FIFA World Cup
Through July 9
Mari Cela has seen her father cry twice in her life. “Once was at my wedding and once was when he saw me in the national team jersey.” As the daughter of Mexican-born immigrants, Cela became one of the first American-born women to play on the Mexico Women’s National Football Team in 1998. Now, she works for an organization that brings soccer and poetry to 8- to 12-year-old children in impoverished schools in select American cities. Watching the World Cup doesn’t make her miss playing the game. “It makes me live it,” she said. On Friday, she joined a handful of impassioned soccer fans at Radio Radio as Mexico tied Angola 0-0 in a first round match, one of the 64 FIFA World Cup matches that Radio Radio will show through the July 9 championship.
World Cup games begin as early as 8:55 a.m., and continue relentlessly into the early evening with three or four sometimes simultaneous matches daily. For David “Tufty” Clough, Radio Radio club owner and Liverpool native, this is less than extraordinary. “During the Premiership I’ll get out of here by 3 or 4 and set the alarm for 7 to watch the games,” Clough said. Still, the grueling schedule of soccer during the day and music at night leaves the owner confined to the club around the clock, steeped in soccer and in the community of fans who now flock to Radio Radio to share the excitement and anxiety of the games with sympathetic devotees. Clough hoped that playing the games might draw out dormant soccer fans and attract a diverse, international crowd to Radio Radio.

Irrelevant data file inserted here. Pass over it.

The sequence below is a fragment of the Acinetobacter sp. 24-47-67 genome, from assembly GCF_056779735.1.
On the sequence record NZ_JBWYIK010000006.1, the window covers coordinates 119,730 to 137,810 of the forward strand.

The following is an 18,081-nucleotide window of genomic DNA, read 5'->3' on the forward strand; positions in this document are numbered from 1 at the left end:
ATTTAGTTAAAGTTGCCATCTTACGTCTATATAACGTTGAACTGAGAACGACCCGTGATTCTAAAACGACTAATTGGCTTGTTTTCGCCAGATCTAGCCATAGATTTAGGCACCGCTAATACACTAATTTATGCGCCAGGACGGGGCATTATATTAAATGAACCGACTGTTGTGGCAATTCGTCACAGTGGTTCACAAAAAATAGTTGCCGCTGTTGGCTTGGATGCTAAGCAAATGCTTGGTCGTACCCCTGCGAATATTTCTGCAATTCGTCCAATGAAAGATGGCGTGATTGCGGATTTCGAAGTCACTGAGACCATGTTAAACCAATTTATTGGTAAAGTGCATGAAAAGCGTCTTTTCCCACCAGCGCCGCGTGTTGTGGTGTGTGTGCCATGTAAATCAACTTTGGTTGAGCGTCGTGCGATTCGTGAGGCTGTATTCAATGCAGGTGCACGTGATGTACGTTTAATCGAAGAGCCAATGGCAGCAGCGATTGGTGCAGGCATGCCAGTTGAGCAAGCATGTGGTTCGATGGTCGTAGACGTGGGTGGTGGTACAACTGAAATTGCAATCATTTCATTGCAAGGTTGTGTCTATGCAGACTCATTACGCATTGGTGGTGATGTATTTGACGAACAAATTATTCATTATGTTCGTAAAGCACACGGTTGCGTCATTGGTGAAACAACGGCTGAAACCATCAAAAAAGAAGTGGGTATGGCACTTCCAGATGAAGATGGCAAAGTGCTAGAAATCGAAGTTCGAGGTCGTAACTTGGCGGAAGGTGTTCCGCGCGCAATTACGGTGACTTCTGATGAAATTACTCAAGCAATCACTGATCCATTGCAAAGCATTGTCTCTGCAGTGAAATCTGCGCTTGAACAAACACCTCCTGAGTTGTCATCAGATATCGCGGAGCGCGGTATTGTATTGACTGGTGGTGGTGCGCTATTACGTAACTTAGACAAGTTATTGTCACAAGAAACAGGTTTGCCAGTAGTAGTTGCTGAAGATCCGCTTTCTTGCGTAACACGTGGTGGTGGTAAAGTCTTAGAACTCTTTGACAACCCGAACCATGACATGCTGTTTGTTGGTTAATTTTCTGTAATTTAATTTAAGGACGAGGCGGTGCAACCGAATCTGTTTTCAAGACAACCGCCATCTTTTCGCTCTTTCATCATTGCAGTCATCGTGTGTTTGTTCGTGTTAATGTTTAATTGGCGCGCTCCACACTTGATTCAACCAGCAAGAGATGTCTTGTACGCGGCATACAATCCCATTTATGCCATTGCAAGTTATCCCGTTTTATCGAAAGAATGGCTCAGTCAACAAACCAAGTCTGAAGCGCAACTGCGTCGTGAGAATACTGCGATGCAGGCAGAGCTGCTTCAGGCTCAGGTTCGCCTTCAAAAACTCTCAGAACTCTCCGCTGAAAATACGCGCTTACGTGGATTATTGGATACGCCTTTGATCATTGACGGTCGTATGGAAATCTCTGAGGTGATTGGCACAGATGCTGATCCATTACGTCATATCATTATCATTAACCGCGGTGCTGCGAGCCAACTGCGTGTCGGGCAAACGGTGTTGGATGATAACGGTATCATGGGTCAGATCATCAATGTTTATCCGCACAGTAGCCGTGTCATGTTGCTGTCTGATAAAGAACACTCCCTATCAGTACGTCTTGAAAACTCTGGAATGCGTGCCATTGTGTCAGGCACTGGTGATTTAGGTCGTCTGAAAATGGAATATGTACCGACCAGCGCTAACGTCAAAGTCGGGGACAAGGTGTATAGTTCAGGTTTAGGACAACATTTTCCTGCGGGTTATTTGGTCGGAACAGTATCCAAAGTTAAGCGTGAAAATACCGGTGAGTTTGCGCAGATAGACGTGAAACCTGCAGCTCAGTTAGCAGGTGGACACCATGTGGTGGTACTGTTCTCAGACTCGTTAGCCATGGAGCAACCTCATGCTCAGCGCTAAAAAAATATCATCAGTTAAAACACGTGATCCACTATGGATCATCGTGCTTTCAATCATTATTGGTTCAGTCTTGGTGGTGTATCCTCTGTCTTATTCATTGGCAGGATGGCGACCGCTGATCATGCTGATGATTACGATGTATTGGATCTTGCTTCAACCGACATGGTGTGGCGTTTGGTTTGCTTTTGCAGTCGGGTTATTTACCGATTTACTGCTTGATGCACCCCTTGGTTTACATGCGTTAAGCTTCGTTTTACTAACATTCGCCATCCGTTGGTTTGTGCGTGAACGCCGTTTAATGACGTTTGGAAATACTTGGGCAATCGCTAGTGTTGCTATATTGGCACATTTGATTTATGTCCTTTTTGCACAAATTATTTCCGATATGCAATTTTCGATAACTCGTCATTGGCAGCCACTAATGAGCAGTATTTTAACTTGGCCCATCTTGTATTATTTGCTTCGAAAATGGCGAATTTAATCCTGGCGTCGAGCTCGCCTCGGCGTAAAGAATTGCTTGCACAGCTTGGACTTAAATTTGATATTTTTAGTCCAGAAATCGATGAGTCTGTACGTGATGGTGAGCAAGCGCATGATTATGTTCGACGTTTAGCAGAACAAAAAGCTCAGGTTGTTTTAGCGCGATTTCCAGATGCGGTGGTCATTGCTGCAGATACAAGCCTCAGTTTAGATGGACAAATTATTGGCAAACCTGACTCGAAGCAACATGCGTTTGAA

British ex-patriots Matthew Hardy and Tim Kersoey extended their lunch break from Gilchrist and Soames, the British hotel supply toiletries company where they work, to see England through their 2-0 nail-biter against Trinidad and Tobago on Thursday. “I don’t sleep well after games like these,” Hardy said before England scored two goals in the 83rd and 91st minutes. For Hardy, a life-long soccer enthusiast from North London, who has “been living in the states for seven years and having a terrific time, thank you,” the allure of soccer lies in “craving for the goal.” “It’s 90 minutes of tension, but good tension,” he said.
The tension was palpable during the American match on Saturday, which ended in a 1-1 tie with Italy that temporarily saved the United States from elimination. Despite America’s global notoriety for collective under-appreciation of “the beautiful game,” a full house of fans packed tight around the two flat screens at Radio Radio to watch the United States battle Italy in one of the most decidedly unbeautiful matches of the first round.
The national and global pride evoked during the World Cup is echoed in Radio Radio’s spirit of local and global community. For Cela, soccer reflects the entire immigrant experience. “You don’t need money to play soccer,” Cela said. “It is a grass-roots sport” that has gained global popularity because people “want to stand behind something.”
For Tim Kersoey, the compelling interest is simple: “You never forget your roots.”